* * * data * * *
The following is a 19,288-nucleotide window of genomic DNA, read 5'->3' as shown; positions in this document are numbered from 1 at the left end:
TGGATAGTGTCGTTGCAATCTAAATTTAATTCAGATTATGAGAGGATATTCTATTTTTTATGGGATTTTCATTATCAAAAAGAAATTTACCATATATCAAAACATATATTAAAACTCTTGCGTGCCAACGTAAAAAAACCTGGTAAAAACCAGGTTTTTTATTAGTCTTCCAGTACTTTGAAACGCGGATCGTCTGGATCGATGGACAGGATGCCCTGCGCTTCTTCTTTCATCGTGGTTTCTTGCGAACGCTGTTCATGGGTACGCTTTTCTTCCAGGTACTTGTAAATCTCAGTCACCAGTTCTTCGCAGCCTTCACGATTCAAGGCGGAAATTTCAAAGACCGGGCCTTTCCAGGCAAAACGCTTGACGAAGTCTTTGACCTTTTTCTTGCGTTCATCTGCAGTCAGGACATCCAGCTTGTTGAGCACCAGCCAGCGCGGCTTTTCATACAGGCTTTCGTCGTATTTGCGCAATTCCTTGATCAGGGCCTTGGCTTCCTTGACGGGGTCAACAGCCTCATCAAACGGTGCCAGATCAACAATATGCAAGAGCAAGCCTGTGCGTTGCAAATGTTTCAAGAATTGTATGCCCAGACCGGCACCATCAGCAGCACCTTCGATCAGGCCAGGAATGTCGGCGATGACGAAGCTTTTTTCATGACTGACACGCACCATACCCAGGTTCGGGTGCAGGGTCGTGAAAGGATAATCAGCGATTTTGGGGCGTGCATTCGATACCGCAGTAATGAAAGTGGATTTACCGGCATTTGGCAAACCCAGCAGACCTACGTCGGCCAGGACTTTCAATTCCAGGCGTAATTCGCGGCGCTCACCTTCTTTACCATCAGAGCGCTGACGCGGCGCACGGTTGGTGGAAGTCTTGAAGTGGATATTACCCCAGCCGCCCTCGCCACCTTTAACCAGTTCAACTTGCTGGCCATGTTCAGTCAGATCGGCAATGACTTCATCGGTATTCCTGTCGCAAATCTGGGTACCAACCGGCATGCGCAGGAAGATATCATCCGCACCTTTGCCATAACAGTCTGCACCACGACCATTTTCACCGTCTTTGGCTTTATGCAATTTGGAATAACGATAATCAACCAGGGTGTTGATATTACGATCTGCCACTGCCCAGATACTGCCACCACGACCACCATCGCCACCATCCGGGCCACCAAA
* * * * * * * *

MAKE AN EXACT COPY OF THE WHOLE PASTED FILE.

The following is a 19,288-nucleotide window of genomic DNA, read 5'->3' as shown; positions in this document are numbered from 1 at the left end:
TGGATAGTGTCGTTGCAATCTAAATTTAATTCAGATTATGAGAGGATATTCTATTTTTTATGGGATTTTCATTATCAAAAAGAAATTTACCATATATCAAAACATATATTAAAACTCTTGCGTGCCAACGTAAAAAAACCTGGTAAAAACCAGGTTTTTTATTAGTCTTCCAGTACTTTGAAACGCGGATCGTCTGGATCGATGGACAGGATGCCCTGCGCTTCTTCTTTCATCGTGGTTTCTTGCGAACGCTGTTCATGGGTACGCTTTTCTTCCAGGTACTTGTAAATCTCAGTCACCAGTTCTTCGCAGCCTTCACGATTCAAGGCGGAAATTTCAAAGACCGGGCCTTTCCAGGCAAAACGCTTGACGAAGTCTTTGACCTTTTTCTTGCGTTCATCTGCAGTCAGGACATCCAGCTTGTTGAGCACCAGCCAGCGCGGCTTTTCATACAGGCTTTCGTCGTATTTGCGCAATTCCTTGATCAGGGCCTTGGCTTCCTTGACGGGGTCAACAGCCTCATCAAACGGTGCCAGATCAACAATATGCAAGAGCAAGCCTGTGCGTTGCAAATGTTTCAAGAATTGTATGCCCAGACCGGCACCATCAGCAGCACCTTCGATCAGGCCAGGAATGTCGGCGATGACGAAGCTTTTTTCATGACTGACACGCACCATACCCAGGTTCGGGTGCAGGGTCGTGAAAGGATAATCAGCGATTTTGGGGCGTGCATTCGATACCGCAGTAATGAAAGTGGATTTACCGGCATTTGGCAAACCCAGCAGACCTACGTCGGCCAGGACTTTCAATTCCAGGCGTAATTCGCGGCGCTCACCTTCTTTACCATCAGAGCGCTGACGCGGCGCACGGTTGGTGGAAGTCTTGAAGTGGATATTACCCCAGCCGCCCTCGCCACCTTTAACCAGTTCAACTTGCTGGCCATGTTCAGTCAGATCGGCAATGACTTCATCGGTATTCCTGTCGCAAATCTGGGTACCAACCGGCATGCGCAGGAAGATATCATCCGCACCTTTGCCATAACAGTCTGCACCACGACCATTTTCACCGTCTTTGGCTTTATGCAATTTGGAATAACGATAATCAACCAGGGTGTTGATATTACGATCTGCCACTGCCCAGATACTGCCACCACGACCACCATCGCCACCATCCGGGCCACCAAA